Comox Strathcona Waste Management’s plan for waste in the not-too-distant future involves sending all garbage to the Comox Valley landfill and backfilling trucks to bring organics to a regional compost centre in Campbell River.
Looking south though may also provide another option for some organic material from the Comox Valley and Strathcona regional districts.
For the board meeting in December, CSWM hosted a delegation from a firm called Convertus, which manages organics material in parts of Europe, eastern Canada and, closer to home, a couple of B.C. locations, including Nanaimo. Two representatives were appearing as a delegation to explore ways to support CSWM in its management of organic waste.
“I think we’re at the forefront within the country as far as working towards diversion goals,” said Sean Kawakami, business development manager for Convertus.
Convertus has four facilities across Canada where it handles more than 300,000 tonnes of organic waste each year. The company wants to increase capacity from about 20,000 metric tonnes at the Nanaimo facility, for which it recently secured a long-term contract with the Regional District of Nanaimo (RDN). The plan is to have the site handle more than 40,000 tonnes of food, leaf and yard, co-mingled and fish waste. The upgrade will include four in-vessel composting tunnels, air humidification and biofilter capacity for odour abatement.
“We’re in the process of renovating that facility,” said Kawakami. “Some of this is absolutely state of the art.”
CSWM board member Arzeena Hamir wanted to know about pricing to receive materials as well as of the end compost product.
Convertus CEO Michael Leopold responded that in Nanaimo they have varying pricing structures.
“It really depends on the volume and the contamination of the waste,” he said.
The Nanaimo facility, he said, has had no odour complaints. This site will be able handle the ICI, or industrial commercial and institutional waste.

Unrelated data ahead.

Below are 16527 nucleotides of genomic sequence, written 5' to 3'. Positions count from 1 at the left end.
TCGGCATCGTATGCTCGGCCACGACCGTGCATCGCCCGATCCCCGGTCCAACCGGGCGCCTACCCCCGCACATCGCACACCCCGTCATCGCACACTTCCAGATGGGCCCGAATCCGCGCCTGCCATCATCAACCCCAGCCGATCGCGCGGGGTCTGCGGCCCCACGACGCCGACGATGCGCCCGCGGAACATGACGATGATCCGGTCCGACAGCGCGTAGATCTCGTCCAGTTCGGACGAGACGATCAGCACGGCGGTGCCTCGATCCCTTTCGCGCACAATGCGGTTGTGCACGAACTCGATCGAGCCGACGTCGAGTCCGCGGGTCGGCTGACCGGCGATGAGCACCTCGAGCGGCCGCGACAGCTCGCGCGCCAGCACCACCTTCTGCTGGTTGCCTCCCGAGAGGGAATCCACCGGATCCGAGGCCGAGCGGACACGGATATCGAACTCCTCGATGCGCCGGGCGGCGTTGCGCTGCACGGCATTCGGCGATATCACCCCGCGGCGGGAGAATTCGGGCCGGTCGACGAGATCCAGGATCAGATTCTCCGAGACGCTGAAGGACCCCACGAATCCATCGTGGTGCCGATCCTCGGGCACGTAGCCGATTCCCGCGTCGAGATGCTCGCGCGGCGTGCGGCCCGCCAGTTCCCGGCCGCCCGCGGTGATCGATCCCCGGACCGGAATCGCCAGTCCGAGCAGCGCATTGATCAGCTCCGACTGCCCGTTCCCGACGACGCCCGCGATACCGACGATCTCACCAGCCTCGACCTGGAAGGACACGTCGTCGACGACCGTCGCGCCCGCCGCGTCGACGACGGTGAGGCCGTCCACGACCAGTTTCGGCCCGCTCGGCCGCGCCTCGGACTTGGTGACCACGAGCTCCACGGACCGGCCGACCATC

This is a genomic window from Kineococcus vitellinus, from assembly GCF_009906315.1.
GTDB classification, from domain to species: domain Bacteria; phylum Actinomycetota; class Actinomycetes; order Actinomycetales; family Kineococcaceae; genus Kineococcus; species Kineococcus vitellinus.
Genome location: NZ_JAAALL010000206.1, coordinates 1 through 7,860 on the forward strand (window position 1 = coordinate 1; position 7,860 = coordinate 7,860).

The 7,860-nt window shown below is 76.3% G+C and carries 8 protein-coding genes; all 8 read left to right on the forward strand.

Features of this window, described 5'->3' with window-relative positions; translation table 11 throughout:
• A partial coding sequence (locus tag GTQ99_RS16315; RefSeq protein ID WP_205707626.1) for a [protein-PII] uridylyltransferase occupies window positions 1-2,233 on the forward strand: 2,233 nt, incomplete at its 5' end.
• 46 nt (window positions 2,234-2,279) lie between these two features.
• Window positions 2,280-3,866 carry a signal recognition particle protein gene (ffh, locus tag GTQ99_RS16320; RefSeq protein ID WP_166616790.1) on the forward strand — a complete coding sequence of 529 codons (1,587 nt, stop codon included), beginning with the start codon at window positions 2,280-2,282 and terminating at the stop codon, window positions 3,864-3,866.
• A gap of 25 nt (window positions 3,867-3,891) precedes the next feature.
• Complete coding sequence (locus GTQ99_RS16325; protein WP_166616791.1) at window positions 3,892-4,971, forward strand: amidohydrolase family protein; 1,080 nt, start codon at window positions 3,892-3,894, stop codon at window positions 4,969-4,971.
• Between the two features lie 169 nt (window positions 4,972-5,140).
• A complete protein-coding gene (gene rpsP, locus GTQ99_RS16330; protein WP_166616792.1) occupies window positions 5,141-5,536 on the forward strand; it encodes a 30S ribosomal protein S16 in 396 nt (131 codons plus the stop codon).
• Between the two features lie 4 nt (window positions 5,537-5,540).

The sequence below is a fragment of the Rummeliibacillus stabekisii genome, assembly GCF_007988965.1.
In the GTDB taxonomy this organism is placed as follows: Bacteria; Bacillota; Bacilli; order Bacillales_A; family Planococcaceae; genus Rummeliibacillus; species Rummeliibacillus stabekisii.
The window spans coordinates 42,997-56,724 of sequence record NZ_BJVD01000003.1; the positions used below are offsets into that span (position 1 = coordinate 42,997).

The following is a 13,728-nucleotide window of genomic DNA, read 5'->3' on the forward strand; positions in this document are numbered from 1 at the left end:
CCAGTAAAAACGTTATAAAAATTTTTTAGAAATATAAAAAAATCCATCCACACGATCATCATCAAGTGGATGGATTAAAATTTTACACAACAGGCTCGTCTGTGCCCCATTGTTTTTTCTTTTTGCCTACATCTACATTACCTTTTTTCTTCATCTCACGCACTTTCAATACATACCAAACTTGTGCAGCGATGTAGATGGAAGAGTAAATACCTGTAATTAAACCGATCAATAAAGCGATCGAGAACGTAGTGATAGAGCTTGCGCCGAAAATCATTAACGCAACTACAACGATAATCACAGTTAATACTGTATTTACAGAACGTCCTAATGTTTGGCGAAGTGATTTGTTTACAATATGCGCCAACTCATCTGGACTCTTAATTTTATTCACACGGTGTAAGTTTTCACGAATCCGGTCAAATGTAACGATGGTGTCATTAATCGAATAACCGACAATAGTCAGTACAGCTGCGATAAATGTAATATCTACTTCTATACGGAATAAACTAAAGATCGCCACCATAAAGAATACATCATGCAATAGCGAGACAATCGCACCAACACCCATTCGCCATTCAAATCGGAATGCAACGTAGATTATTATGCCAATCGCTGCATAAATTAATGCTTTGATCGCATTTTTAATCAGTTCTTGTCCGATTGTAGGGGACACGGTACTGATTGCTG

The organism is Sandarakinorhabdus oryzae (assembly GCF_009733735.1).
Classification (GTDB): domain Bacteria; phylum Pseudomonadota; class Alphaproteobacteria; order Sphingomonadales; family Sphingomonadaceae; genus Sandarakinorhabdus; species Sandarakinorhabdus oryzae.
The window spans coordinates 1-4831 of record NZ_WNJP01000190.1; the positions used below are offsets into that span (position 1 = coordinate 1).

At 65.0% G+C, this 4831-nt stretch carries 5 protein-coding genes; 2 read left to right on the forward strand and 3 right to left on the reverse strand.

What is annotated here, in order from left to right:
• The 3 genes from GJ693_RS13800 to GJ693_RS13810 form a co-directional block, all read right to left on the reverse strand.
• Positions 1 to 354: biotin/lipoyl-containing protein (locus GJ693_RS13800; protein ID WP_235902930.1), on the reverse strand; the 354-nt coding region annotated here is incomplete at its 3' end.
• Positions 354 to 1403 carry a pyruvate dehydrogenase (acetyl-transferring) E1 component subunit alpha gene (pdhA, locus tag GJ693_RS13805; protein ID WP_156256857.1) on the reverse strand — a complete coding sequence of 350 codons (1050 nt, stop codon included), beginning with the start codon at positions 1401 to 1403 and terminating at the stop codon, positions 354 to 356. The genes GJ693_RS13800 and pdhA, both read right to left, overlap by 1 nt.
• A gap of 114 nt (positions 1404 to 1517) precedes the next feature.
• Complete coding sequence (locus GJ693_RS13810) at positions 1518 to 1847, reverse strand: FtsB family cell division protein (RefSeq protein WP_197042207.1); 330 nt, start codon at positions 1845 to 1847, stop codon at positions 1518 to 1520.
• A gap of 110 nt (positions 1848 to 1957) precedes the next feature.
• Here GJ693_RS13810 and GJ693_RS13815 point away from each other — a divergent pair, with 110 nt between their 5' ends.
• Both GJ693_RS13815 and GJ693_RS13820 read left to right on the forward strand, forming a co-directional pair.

Leopold said, “What our facility really is … it’s able to handle your complex organic waste.”
Andy Adams, one of the Campbell River board members, asked about the potential percentage of organic material that could be diverted to Nanaimo compared with the amount the new regional facility, once operational, would handle.
Marc Rutten, CSWM general manager of engineering services, said the new facility in Campbell River, slated to open in 2022, could handle about 14,500 tonnes of mostly co-mingled food and yard waste. Roughly 3,000 tonnes are allocated for ICI waste, and expansion would be required to handle more, though Rutten added there is more ICI waste in the community. In all, around 20 per cent of the facility has capacity for ICI.
Jim Abram, a Strathcona board member, asked if there had been any consideration, in order to take advantage of economies of scale, for the region’s waste to go to Nanaimo rather than building a facility in the CSWM area. He also wanted to know if the company had been aware of CSWM’s interest in building its own facility or if staff had been aware of the company’s ability to take on waste from outside the Nanaimo region.
Chief administrative Russell Dyson replied that the planning and grant process for a facility at Campbell River is well underway, as the board has planned on the site for several years. He said staff could do an evaluation but that there are deadlines, including grant requirements, for the project. He also said they have held conversations with RDN staff about alternative outlets for organic materials.
“We have always been looking at all available options,” he said, adding there might be opportunities later to ship the ICI part of waste to the Nanaimo site.
Abram asked whether all the waste could go to Nanaimo or if there should be a further study on CSWM’s building its own facility.
“That’s a political discussion as to where this board wishes to go with this project,” Dyson responded.